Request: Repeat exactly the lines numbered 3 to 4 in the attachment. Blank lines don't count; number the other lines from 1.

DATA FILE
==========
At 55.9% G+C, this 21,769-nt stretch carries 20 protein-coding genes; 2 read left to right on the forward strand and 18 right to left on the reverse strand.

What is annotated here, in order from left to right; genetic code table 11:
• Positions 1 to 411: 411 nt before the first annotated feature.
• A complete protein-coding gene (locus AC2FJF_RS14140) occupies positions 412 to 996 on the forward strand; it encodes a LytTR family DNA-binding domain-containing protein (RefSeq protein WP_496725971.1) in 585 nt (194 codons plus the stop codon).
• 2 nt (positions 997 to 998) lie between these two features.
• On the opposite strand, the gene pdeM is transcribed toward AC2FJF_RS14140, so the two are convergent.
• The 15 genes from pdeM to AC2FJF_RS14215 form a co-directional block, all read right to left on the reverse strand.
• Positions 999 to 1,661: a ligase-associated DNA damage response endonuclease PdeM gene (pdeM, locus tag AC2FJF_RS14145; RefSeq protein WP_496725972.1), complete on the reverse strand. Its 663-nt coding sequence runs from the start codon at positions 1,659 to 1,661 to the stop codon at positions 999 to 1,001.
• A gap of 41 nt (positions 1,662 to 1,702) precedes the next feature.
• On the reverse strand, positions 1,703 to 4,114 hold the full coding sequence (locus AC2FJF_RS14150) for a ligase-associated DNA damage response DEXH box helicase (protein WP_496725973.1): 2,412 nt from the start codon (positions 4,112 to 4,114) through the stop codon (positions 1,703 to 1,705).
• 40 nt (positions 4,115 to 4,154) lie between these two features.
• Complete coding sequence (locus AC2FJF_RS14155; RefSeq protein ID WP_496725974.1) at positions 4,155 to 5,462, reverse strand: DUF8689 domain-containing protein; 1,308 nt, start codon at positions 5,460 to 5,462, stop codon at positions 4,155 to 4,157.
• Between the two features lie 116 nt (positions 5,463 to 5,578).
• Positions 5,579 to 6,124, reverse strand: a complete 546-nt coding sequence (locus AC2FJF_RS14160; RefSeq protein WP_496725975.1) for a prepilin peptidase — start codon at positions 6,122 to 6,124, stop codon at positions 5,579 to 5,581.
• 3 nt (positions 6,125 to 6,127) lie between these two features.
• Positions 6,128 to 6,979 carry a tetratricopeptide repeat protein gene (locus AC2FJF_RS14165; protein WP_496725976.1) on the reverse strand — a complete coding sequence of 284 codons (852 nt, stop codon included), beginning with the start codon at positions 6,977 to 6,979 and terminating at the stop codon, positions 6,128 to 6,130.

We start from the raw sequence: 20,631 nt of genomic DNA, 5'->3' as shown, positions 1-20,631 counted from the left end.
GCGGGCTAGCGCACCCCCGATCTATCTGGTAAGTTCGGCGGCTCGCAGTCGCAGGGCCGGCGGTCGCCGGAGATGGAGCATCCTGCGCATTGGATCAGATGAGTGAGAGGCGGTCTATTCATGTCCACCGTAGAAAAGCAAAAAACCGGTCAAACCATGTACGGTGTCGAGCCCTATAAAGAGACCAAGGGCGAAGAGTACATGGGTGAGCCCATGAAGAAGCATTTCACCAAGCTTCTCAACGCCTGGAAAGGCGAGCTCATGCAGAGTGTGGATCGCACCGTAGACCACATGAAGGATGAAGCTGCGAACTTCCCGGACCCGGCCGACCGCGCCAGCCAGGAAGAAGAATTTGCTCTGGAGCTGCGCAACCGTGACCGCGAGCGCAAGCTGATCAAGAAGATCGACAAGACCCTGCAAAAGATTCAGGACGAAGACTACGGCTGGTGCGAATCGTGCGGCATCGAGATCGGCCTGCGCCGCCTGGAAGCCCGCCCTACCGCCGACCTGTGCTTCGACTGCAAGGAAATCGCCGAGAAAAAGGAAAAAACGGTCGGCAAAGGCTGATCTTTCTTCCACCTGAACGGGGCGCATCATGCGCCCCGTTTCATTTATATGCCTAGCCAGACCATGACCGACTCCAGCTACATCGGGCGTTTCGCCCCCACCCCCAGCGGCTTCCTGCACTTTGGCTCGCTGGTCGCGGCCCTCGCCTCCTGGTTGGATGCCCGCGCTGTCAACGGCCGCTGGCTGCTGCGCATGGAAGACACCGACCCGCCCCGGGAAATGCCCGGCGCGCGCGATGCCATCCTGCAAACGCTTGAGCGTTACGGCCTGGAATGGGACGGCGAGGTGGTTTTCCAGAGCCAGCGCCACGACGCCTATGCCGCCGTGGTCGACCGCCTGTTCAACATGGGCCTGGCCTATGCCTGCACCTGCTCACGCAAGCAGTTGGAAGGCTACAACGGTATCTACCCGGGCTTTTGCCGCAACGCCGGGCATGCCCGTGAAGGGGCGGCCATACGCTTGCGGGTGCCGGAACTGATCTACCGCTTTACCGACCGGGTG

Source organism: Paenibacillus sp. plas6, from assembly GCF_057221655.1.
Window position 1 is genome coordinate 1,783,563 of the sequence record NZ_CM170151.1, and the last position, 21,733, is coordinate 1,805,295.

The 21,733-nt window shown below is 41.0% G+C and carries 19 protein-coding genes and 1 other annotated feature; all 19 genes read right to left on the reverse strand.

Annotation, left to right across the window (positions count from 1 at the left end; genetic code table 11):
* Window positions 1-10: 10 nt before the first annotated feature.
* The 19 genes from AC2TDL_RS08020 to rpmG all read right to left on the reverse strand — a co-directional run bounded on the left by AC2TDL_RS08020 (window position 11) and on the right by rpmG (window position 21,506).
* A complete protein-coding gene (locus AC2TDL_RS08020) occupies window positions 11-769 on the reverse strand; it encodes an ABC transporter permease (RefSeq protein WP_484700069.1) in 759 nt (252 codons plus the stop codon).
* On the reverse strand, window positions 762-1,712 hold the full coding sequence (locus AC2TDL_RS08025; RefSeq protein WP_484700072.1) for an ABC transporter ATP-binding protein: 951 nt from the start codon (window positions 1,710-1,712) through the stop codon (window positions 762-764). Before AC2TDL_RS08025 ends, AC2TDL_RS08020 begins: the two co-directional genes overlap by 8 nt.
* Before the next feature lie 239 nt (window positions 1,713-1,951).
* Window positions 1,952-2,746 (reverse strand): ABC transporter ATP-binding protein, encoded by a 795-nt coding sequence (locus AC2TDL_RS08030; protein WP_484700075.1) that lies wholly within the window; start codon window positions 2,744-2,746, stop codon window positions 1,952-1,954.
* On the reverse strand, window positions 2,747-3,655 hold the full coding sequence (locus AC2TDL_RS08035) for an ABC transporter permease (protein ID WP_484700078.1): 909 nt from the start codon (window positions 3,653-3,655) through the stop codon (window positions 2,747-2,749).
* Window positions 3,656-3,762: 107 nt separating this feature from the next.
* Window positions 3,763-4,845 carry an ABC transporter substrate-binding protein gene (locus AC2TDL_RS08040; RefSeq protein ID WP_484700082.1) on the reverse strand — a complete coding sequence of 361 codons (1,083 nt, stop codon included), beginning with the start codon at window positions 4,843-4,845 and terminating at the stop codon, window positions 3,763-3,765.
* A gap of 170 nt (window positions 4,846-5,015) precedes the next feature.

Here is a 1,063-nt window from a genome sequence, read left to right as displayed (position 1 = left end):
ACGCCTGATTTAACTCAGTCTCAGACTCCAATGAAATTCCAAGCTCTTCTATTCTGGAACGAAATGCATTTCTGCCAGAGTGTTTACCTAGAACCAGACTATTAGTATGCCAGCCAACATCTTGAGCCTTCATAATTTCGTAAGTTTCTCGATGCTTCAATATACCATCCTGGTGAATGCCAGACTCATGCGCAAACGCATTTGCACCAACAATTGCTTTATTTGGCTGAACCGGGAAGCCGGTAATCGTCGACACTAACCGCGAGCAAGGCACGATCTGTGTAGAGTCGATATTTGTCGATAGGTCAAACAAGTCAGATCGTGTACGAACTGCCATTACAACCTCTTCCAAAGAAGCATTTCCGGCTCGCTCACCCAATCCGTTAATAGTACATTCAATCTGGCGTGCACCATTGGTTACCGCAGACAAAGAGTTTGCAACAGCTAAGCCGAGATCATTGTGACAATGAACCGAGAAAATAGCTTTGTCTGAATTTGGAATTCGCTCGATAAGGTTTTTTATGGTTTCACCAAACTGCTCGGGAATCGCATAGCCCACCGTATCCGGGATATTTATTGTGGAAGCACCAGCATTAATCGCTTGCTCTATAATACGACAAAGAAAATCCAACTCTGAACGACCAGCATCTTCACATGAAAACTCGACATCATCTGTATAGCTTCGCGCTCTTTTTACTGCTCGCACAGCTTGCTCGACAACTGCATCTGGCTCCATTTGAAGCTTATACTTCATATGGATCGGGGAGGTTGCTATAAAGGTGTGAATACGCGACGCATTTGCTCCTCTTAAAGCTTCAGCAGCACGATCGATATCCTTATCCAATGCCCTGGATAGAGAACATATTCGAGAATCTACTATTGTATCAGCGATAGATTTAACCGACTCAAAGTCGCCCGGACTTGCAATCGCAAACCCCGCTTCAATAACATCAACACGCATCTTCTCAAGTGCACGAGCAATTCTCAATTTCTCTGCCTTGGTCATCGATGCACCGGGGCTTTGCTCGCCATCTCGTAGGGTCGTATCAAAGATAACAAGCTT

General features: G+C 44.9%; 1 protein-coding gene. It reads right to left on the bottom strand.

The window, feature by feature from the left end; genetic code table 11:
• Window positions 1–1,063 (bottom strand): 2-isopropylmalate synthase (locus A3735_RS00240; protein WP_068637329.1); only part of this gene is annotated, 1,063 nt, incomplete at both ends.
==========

• Positions 1 to 411: 411 nt before the first annotated feature.
• A complete protein-coding gene (locus AC2FJF_RS14140) occupies positions 412 to 996 on the forward strand; it encodes a LytTR family DNA-binding domain-containing protein (RefSeq protein WP_496725971.1) in 585 nt (194 codons plus the stop codon).